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Lessons From the End of a Marriage

A “How to Thrive” Guide After Divorce

Dumping Dysfunction

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Raise your hand if you’ve ever dated (or married) someone that now makes you shake your head in disbelief.

Don’t be shy. You’re not alone.

Now, take an honest look back at yourself in that relationship. Were you in a healthy place? In full working order?

Probably not.

When it comes to relationships, we tend to attract and be attracted to people that are operating at a similar level of awareness and functionality as we are.

Those who are overly nice and have difficulty maintaining boundaries find partners who are overly needy or demanding.

The one that seeks to control and fix finds the one who cannot manage alone.

Those that are fearful to fully engage in life meet up with others who are content to live at half speed.

People that struggle with addiction dovetail nicely with the ones who are happy to enable.

The one that feels unlovable will end up with the one that likes to abuse.

And individuals who are afraid of being alone will settle with those who don’t have the skills needed to sustain a relationship.

Like attracts like in the particular magnetism of relationships. Patterns of dysfunction fitting together just so in a way that can hide the maladaptive patterns of one by folding into the other.

And sometimes one person grows and in doing so, grows out of the person they were once fitted with. The relationship becoming a too-tight sweater that constricts instead of hugs. Without their corresponding pattern of dysfunction to hide beneath, the too-sharp edges of the slower growing partner begin to rub and your tolerance begins to wear thin.

Maybe they will be motivated by your growth, your changes prompting alterations in their own habits and patterns. Perhaps your shift is enough and you are able to learn a new way to operate that improves the overall dynamic.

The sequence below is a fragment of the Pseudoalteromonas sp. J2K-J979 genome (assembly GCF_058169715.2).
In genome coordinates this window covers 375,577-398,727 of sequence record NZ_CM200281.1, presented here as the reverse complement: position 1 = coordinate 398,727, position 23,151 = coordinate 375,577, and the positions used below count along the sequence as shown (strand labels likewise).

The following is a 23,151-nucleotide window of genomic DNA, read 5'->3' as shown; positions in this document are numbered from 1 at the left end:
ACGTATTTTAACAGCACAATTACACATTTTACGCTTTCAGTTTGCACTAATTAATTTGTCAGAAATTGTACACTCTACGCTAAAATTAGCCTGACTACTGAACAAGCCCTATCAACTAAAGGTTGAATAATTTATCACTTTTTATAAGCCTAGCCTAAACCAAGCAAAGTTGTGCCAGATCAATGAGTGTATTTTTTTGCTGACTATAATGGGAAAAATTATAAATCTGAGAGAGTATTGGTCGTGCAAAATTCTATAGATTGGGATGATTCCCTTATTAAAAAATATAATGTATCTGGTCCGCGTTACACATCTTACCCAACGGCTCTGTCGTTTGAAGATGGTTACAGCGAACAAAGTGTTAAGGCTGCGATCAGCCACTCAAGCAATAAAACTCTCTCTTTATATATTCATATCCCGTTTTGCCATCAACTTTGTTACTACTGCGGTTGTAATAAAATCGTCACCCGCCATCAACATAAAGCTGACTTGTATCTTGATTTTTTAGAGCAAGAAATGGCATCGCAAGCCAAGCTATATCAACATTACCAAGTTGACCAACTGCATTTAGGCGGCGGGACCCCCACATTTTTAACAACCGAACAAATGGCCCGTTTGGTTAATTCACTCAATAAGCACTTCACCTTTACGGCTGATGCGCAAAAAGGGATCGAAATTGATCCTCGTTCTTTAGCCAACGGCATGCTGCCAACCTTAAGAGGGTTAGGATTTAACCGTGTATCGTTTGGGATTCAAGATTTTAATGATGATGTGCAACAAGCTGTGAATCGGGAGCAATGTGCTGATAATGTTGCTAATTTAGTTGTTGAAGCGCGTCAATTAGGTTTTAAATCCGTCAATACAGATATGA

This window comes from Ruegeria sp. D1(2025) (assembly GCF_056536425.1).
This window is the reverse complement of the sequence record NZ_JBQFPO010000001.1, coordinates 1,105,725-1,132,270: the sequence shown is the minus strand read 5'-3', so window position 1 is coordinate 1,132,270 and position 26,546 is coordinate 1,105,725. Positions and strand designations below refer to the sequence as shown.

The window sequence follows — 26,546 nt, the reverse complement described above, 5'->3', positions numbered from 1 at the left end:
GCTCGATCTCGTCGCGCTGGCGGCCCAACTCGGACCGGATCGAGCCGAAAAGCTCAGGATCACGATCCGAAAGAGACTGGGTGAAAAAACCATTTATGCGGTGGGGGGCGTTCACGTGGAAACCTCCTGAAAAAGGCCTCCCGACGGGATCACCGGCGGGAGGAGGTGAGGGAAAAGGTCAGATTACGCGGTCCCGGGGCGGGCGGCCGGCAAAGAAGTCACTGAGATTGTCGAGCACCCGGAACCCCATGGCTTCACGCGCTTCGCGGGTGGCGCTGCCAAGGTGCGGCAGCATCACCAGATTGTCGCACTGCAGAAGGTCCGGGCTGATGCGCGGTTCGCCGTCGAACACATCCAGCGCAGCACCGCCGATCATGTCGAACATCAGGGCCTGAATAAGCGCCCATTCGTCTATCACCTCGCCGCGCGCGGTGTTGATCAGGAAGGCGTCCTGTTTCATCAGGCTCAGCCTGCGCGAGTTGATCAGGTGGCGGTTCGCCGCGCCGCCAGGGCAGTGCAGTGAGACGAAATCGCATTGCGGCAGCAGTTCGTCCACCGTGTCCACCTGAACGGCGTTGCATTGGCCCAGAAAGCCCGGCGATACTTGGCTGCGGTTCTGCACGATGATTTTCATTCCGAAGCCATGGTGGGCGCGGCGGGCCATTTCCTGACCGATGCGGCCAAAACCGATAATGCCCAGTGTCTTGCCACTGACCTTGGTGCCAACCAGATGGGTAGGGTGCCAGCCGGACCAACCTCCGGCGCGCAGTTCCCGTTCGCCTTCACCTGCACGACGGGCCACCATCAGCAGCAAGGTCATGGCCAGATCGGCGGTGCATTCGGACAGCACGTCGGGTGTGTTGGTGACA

Or possibly you’re in the difficult position of choosing between being limited and letting go.

Sometimes to move forward, you have to begin by dumping the dysfunction.

And then doing the work to become what you want to attract.

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4 thoughts on “Dumping Dysfunction

  1. My counselor has told me this time and time again when ever I would complain about the kind of men I was attracting. Ugh…but yes it’s true. As soon as I stepped back and was able to see where I was emotionally things started to change. As soon as I got clear with what I wanted, and what I didn’t, and spoke my truth to the man I cared about…things changed. He stepped up and I believe that is because I stepped back and stopped settling for less than I wanted.

    We tend to have the hardest time looking inward and seeing where we need to work. It seems like everyone would rather put all their energy into trying to change the person in front of us instead of the person inside of us. Not sure how to get more people on board with that one…seems like even when they see it in action they still choose to walk the same self destructive path. Eventually it’s just time to accept that I will do me, and you do you…

  2. Another perfect analogy, as always.
    Dysfunctional people must and usually do find the other “sock” so to speak, that “fits” what they’re lacking.
    I saw me there. I saw the old other half there, as well. I’m grateful I know that and the areas I need major work on fixing myself, or at the very least, knowing how and why I made those huge life mistakes, is the best way I know to be in touch with who I am and what I must work on within myself, as said in the above reply by Dawn, so well. By making those changes I need to make in me first, then I’ll have a better chance of being able to feel complete by myself, and not expecting someone else to fill my voids where I’ve failed before. There’s a quote that says to use your failures as stepping stones; I feel that’s a good way to think about it for myself, and maybe someone else, too.

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